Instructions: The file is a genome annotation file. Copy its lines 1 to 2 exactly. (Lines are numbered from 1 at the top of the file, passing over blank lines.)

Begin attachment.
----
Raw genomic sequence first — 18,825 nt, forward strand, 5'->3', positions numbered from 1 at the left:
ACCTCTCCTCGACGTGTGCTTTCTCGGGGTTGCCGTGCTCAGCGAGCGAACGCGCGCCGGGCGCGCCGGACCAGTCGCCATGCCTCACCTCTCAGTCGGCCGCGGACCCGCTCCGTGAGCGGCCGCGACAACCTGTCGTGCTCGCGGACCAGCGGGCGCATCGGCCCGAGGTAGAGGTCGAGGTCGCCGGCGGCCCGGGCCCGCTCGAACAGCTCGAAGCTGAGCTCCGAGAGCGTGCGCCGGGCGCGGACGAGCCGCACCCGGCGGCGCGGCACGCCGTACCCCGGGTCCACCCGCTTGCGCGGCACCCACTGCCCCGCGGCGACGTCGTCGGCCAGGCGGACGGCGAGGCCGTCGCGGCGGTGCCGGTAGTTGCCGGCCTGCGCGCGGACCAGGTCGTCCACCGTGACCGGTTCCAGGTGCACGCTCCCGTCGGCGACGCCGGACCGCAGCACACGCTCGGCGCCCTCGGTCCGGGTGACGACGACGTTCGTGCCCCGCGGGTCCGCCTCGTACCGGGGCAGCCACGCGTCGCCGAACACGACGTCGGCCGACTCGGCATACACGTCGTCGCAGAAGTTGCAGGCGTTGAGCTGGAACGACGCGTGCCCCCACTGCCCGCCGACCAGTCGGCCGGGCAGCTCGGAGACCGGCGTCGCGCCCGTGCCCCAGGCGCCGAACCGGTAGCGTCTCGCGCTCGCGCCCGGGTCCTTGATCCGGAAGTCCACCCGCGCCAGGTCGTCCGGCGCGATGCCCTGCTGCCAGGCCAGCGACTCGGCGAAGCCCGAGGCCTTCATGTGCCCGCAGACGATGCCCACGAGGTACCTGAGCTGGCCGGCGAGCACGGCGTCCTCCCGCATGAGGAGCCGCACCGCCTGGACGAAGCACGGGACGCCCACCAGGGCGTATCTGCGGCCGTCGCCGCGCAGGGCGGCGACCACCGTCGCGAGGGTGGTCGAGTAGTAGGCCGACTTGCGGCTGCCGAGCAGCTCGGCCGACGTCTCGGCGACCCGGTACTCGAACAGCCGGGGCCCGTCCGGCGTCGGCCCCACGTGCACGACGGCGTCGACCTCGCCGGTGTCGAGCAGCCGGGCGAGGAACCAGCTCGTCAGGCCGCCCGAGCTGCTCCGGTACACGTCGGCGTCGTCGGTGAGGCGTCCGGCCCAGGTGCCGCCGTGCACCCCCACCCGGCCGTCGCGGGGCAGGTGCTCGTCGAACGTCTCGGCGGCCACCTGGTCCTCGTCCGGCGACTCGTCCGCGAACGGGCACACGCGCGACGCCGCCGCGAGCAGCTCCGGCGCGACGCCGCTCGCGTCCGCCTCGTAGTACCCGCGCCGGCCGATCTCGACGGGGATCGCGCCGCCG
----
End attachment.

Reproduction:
Raw genomic sequence first — 18,825 nt, forward strand, 5'->3', positions numbered from 1 at the left:
ACCTCTCCTCGACGTGTGCTTTCTCGGGGTTGCCGTGCTCAGCGAGCGAACGCGCGCCGGGCGCGCCGGACCAGTCGCCATGCCTCACCTCTCAGTCGGCCGCGGACCCGCTCCGTGAGCGGCCGCGACAACCTGTCGTGCTCGCGGACCAGCGGGCGCATCGGCCCGAGGTAGAGGTCGAGGTCGCCGGCGGCCCGGGCCCGCTCGAACAGCTCGAAGCTGAGCTCCGAGAGCGTGCGCCGGGCGCGGACGAGCCGCACCCGGCGGCGCGGCACGCCGTACCCCGGGTCCACCCGCTTGCGCGGCACCCACTGCCCCGCGGCGACGTCGTCGGCCAGGCGGACGGCGAGGCCGTCGCGGCGGTGCCGGTAGTTGCCGGCCTGCGCGCGGACCAGGTCGTCCACCGTGACCGGTTCCAGGTGCACGCTCCCGTCGGCGACGCCGGACCGCAGCACACGCTCGGCGCCCTCGGTCCGGGTGACGACGACGTTCGTGCCCCGCGGGTCCGCCTCGTACCGGGGCAGCCACGCGTCGCCGAACACGACGTCGGCCGACTCGGCATACACGTCGTCGCAGAAGTTGCAGGCGTTGAGCTGGAACGACGCGTGCCCCCACTGCCCGCCGACCAGTCGGCCGGGCAGCTCGGAGACCGGCGTCGCGCCCGTGCCCCAGGCGCCGAACCGGTAGCGTCTCGCGCTCGCGCCCGGGTCCTTGATCCGGAAGTCCACCCGCGCCAGGTCGTCCGGCGCGATGCCCTGCTGCCAGGCCAGCGACTCGGCGAAGCCCGAGGCCTTCATGTGCCCGCAGACGATGCCCACGAGGTACCTGAGCTGGCCGGCGAGCACGGCGTCCTCCCGCATGAGGAGCCGCACCGCCTGGACGAAGCACGGGACGCCCACCAGGGCGTATCTGCGGCCGTCGCCGCGCAGGGCGGCGACCACCGTCGCGAGGGTGGTCGAGTAGTAGGCCGACTTGCGGCTGCCGAGCAGCTCGGCCGACGTCTCGGCGACCCGGTACTCGAACAGCCGGGGCCCGTCCGGCGTCGGCCCCACGTGCACGACGGCGTCGACCTCGCCGGTGTCGAGCAGCCGGGCGAGGAACCAGCTCGTCAGGCCGCCCGAGCTGCTCCGGTACACGTCGGCGTCGTCGGTGAGGCGTCCGGCCCAGGTGCCGCCGTGCACCCCCACCCGGCCGTCGCGGGGCAGGTGCTCGTCGAACGTCTCGGCGGCCACCTGGTCCTCGTCCGGCGACTCGTCCGCGAACGGGCACACGCGCGACGCCGCCGCGAGCAGCTCCGGCGCGACGCCGCTCGCGTCCGCCTCGTAGTACCCGCGCCGGCCGATCTCGACGGGGATCGCGCCGCCG